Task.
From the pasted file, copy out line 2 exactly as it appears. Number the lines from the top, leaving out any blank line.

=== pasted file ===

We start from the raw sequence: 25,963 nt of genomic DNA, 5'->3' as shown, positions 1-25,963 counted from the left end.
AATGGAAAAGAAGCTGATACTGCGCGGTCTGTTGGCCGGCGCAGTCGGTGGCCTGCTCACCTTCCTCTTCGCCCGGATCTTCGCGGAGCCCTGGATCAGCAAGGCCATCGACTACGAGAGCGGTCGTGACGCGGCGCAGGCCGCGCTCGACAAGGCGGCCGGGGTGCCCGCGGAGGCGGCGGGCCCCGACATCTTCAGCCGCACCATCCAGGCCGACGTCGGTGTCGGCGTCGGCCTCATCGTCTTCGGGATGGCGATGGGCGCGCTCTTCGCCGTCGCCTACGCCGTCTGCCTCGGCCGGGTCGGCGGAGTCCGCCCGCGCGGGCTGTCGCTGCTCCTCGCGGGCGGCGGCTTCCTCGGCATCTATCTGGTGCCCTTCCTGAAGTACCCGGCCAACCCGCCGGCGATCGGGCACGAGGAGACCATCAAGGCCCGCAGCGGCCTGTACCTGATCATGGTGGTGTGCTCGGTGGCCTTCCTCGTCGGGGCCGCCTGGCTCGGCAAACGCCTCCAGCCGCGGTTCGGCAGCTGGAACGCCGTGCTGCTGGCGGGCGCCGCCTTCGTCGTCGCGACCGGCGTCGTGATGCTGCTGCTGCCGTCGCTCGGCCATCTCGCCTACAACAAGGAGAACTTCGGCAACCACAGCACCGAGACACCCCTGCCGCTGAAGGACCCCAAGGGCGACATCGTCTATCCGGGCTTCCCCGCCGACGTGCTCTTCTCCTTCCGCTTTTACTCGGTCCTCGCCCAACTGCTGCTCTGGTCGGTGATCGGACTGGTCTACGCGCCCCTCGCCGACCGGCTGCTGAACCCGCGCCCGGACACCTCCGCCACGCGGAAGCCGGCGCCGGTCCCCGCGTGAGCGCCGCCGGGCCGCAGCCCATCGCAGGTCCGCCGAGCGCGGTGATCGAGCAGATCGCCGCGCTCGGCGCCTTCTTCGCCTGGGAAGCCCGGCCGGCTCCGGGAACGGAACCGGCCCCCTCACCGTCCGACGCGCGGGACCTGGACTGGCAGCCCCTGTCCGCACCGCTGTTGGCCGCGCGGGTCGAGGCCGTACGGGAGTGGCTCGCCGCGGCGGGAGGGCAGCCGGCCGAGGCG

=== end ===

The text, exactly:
AATGGAAAAGAAGCTGATACTGCGCGGTCTGTTGGCCGGCGCAGTCGGTGGCCTGCTCACCTTCCTCTTCGCCCGGATCTTCGCGGAGCCCTGGATCAGCAAGGCCATCGACTACGAGAGCGGTCGTGACGCGGCGCAGGCCGCGCTCGACAAGGCGGCCGGGGTGCCCGCGGAGGCGGCGGGCCCCGACATCTTCAGCCGCACCATCCAGGCCGACGTCGGTGTCGGCGTCGGCCTCATCGTCTTCGGGATGGCGATGGGCGCGCTCTTCGCCGTCGCCTACGCCGTCTGCCTCGGCCGGGTCGGCGGAGTCCGCCCGCGCGGGCTGTCGCTGCTCCTCGCGGGCGGCGGCTTCCTCGGCATCTATCTGGTGCCCTTCCTGAAGTACCCGGCCAACCCGCCGGCGATCGGGCACGAGGAGACCATCAAGGCCCGCAGCGGCCTGTACCTGATCATGGTGGTGTGCTCGGTGGCCTTCCTCGTCGGGGCCGCCTGGCTCGGCAAACGCCTCCAGCCGCGGTTCGGCAGCTGGAACGCCGTGCTGCTGGCGGGCGCCGCCTTCGTCGTCGCGACCGGCGTCGTGATGCTGCTGCTGCCGTCGCTCGGCCATCTCGCCTACAACAAGGAGAACTTCGGCAACCACAGCACCGAGACACCCCTGCCGCTGAAGGACCCCAAGGGCGACATCGTCTATCCGGGCTTCCCCGCCGACGTGCTCTTCTCCTTCCGCTTTTACTCGGTCCTCGCCCAACTGCTGCTCTGGTCGGTGATCGGACTGGTCTACGCGCCCCTCGCCGACCGGCTGCTGAACCCGCGCCCGGACACCTCCGCCACGCGGAAGCCGGCGCCGGTCCCCGCGTGAGCGCCGCCGGGCCGCAGCCCATCGCAGGTCCGCCGAGCGCGGTGATCGAGCAGATCGCCGCGCTCGGCGCCTTCTTCGCCTGGGAAGCCCGGCCGGCTCCGGGAACGGAACCGGCCCCCTCACCGTCCGACGCGCGGGACCTGGACTGGCAGCCCCTGTCCGCACCGCTGTTGGCCGCGCGGGTCGAGGCCGTACGGGAGTGGCTCGCCGCGGCGGGAGGGCAGCCGGCCGAGGCG